What The UN Global Africa Business Initiative Means For Your Company

UN Global Africa Business Initiative logo

Africa has the potential to become one of the most important drivers of global business with a $2.5 trillion market opportunity. This was the position held by the UN, announcing the UN Global Africa Business Initiative, further identifying the continent as the “cornerstone of the world’s future”. This conference, which took place on the sideline of the UN General Assembly from September 18-19 2022, provided a meeting ground for heads of African states, UN corps, philanthropists, and members of the private sector to pioneer positive change towards a more inclusive, more sustainable, and more prosperous Africa.

Does this merely concern African businesses?

This plan is aimed primarily at creating a more conducive business environment within the continent, to foster entrepreneurship and help local business incentives thrive, on the way to “Unstoppable Africa”, as the tagline enthusiastically termed the endeavour.

But that does not mean it won’t impact global businesses as well. Indeed, the African continent is full of resources that are not necessarily being fully capitalised upon. That’s why this event, aimed at generating funds, was supported by Google, Rockefeller Foundation, and Mastercard Foundation among others, bringing together nearly 100 leaders from various fields like politics and economic development. On top of funding, a pivotal treaty namely, the Africa Continental Free Trade Area Agreement should ease trade, thanks to more flexible borders, whilst also making investment opportunities within the continent easier.

What are the potential benefits for your Global business?

A more open, prosperous, sustainable and business-ready Africa inevitably should start by leveraging two main opportunities to boost local economies, which will undeniably benefit local and global businesses alike:

1. Encourage education and capacity-building for a better-skilled workforce

According to the International Labour Organisation (ILO), young people aged 15-24 years old accounted for a third of the overall African working population in 2020. The same report disclosed an interesting finding on one of the main problems that crops up when recruiting in Africa: the lack of educated and experienced young professionals.

While African unenployment rates are close to normal global unemployment rates with an estimated 12.4 million unemployed youngsters in 2020, it does not reflect the skilled labour available on the market. For this reason, the Not in Employment, nor Education, nor Training (NEET) index was created and shows that 53.5 million young Africans have never had a job, and are not participating in education, nor training, mainly due to low income.

Imagine even 40 million of these young skilled Africans on the job market, elevating standards and driving healthy competition that, in turn, motivates them to learn and better themselves, even further, as key drivers of performance for your company.

2. Widespread telecommunications leads to smooth business-running and remote options

It is the basis of any smooth-running business. Yet, according to the International Finance Corporation (part of the World Bank Group), only 22 % of Africans had access to the Internet in 2017. With a goal of connecting all individuals, governments, and businesses by 2030 through funding, this project is a turning point of African business. It will increase your options for remote work facilities, while facilitating and speeding up business communications, and opening up new, inaccessible, but potentially cost-effective regions.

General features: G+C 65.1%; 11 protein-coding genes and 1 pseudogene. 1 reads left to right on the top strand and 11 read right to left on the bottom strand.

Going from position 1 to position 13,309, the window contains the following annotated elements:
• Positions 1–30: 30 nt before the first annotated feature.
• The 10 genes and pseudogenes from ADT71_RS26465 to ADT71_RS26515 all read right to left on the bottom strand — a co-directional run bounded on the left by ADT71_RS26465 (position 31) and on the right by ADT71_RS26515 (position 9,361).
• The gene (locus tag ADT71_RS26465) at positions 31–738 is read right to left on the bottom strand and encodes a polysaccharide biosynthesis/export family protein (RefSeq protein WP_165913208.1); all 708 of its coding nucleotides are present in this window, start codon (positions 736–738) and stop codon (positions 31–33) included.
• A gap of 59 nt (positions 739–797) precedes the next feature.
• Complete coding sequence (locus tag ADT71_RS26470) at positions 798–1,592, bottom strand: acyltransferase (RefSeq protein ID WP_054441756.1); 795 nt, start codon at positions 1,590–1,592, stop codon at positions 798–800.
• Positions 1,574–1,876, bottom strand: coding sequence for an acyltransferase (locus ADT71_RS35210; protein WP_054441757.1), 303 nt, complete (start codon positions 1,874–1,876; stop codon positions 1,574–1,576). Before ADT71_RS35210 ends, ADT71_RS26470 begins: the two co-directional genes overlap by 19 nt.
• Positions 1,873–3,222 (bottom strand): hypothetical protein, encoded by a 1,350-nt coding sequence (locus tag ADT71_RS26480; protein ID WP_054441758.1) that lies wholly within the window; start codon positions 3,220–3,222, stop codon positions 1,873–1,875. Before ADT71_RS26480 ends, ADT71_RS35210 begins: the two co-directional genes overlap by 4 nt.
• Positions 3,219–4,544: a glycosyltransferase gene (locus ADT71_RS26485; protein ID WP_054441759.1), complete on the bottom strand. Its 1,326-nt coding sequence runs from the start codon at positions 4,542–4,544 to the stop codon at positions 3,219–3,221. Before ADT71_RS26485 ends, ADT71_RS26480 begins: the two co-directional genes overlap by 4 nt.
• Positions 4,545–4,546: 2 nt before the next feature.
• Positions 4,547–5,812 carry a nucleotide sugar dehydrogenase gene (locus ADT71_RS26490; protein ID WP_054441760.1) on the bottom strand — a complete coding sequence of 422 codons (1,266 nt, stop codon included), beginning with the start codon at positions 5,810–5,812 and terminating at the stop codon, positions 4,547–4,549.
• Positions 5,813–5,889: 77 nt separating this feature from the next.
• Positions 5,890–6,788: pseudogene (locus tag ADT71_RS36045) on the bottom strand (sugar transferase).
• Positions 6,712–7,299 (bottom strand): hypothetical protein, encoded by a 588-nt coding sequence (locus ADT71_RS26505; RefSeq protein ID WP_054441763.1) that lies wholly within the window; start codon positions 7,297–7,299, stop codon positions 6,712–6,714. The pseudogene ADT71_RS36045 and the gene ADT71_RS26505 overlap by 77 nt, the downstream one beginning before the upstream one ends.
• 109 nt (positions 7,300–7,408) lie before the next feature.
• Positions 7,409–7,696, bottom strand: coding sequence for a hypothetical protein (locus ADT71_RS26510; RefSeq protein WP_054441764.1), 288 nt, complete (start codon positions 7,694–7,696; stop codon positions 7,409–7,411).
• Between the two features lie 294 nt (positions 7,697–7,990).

The hurdles that will remain, and how to overcome them

Slow administrative culture

Specially known for its slow administrative culture, registering your entity in Africa, as well as onboarding and registering your employees with the correct authorities, from labour offices to social security, often comes as a headache.

As an Employer of Record, Africa HR saves you this trouble by becoming the legal employer of your workforce, while handling a complete range of services, from onboarding to payroll, and being the main point of contact between your employees and yourself.

Strict legal compliance, with English and French legal systems

With new matters of government policy come new laws, especially within the framework of this initiative. This might have a widespread impact, from changes in sustainability regulations to a host of business-related laws across various sectors and revenue or employment laws.

Our bilingual teams and legal experts, in each of the 44 African countries we operate in, religiously keep up with the latest legal updates, as your compliance is our duty. While Employer of Record services guarantee legal compliance in terms of labour and contractual laws, Administrative Service Organisation (ASO) services ensure flawless auditing and reporting compliance across your countries of operation.

Complex tax mechanisms

New border agreements and trade legislation often result in amendments to taxation law and formalities, but fear not. Our Payroll services will carry the burden of tax compliance thanks to adequate tools, while simultaneously leveraging the growing connectivity within the continent to offer you state-of-the art payroll solutions such as Employee Self-Service Portals.

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